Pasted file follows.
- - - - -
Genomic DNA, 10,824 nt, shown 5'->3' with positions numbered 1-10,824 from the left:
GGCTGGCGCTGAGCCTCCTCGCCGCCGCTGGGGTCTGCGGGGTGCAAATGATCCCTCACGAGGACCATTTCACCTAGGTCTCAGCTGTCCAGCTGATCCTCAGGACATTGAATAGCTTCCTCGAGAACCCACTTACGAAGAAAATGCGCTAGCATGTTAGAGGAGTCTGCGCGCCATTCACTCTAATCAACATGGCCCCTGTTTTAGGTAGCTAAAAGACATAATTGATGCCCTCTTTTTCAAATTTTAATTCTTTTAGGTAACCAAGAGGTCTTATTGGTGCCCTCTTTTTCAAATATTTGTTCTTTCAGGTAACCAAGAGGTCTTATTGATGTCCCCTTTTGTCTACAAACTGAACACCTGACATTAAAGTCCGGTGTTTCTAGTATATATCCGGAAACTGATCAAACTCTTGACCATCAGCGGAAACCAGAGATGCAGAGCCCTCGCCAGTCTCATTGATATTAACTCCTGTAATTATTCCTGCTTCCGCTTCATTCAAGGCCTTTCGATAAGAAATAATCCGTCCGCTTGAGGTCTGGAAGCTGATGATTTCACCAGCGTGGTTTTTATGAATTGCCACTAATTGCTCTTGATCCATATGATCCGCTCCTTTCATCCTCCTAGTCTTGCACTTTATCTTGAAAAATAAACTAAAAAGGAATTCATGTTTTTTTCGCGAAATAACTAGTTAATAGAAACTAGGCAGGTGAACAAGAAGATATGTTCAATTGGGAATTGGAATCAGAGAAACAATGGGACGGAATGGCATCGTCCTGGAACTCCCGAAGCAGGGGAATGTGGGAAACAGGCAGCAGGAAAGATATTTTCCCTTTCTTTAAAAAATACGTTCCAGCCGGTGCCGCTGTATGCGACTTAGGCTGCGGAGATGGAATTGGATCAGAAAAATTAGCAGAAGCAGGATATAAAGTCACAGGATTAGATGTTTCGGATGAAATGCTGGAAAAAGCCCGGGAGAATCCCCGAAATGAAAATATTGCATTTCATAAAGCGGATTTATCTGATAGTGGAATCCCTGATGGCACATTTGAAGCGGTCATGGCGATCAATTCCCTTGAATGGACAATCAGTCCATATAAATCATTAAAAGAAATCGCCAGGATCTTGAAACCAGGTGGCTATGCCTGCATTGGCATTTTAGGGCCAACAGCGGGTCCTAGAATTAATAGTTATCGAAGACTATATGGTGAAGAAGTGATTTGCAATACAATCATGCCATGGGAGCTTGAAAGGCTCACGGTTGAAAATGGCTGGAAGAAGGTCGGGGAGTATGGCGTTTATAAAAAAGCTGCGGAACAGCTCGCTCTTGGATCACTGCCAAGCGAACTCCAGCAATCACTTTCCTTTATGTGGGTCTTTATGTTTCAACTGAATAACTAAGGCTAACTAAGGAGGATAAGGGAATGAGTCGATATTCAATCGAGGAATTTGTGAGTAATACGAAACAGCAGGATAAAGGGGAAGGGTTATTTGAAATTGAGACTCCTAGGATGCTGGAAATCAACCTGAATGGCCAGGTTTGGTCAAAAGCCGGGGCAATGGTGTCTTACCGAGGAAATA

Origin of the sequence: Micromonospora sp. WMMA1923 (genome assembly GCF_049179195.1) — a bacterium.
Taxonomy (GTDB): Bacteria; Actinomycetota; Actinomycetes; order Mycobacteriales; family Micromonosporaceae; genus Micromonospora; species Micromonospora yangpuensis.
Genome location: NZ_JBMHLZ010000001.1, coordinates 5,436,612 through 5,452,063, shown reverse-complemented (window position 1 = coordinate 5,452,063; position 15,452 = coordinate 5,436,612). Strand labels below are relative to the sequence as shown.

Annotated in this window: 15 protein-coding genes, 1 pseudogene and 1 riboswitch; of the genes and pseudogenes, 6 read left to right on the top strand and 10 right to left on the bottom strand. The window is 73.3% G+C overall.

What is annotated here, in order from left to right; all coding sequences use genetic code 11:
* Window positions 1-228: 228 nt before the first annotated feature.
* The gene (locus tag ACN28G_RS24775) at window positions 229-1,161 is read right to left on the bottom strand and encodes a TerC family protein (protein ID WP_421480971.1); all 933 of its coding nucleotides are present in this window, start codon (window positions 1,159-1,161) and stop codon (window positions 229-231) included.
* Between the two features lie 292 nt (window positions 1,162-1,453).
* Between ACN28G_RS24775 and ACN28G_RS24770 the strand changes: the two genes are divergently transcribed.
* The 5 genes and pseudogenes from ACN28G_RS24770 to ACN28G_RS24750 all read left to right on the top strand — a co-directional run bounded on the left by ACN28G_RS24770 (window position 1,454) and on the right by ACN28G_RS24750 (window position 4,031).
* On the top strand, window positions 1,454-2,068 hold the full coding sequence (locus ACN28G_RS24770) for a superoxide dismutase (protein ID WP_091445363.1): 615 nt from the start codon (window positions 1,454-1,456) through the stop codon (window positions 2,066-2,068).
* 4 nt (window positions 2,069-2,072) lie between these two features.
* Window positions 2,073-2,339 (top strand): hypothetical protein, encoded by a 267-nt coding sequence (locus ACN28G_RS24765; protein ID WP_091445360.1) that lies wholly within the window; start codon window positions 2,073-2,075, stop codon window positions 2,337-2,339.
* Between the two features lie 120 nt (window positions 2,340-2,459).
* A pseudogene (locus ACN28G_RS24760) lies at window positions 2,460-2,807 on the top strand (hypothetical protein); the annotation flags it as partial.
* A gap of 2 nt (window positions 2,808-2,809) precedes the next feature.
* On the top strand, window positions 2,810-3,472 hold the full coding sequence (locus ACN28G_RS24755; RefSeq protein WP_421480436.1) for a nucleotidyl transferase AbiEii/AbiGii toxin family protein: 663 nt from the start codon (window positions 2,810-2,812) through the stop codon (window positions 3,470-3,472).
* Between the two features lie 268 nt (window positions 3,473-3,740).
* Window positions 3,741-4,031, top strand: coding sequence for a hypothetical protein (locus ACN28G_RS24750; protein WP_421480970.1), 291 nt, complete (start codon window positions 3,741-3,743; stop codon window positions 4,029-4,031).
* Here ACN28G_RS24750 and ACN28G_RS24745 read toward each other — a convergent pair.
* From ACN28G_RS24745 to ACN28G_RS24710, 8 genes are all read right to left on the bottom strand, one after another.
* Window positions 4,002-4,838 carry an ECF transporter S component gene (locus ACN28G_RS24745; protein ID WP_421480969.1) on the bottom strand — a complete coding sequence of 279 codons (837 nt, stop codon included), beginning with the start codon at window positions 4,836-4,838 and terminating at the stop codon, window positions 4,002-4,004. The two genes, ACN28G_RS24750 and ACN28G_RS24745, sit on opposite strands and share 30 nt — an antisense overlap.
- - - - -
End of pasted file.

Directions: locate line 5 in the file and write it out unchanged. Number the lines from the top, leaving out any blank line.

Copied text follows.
Genome location: NZ_JBMHLZ010000001.1, coordinates 5,436,612 through 5,452,063, shown reverse-complemented (window position 1 = coordinate 5,452,063; position 15,452 = coordinate 5,436,612). Strand labels below are relative to the sequence as shown.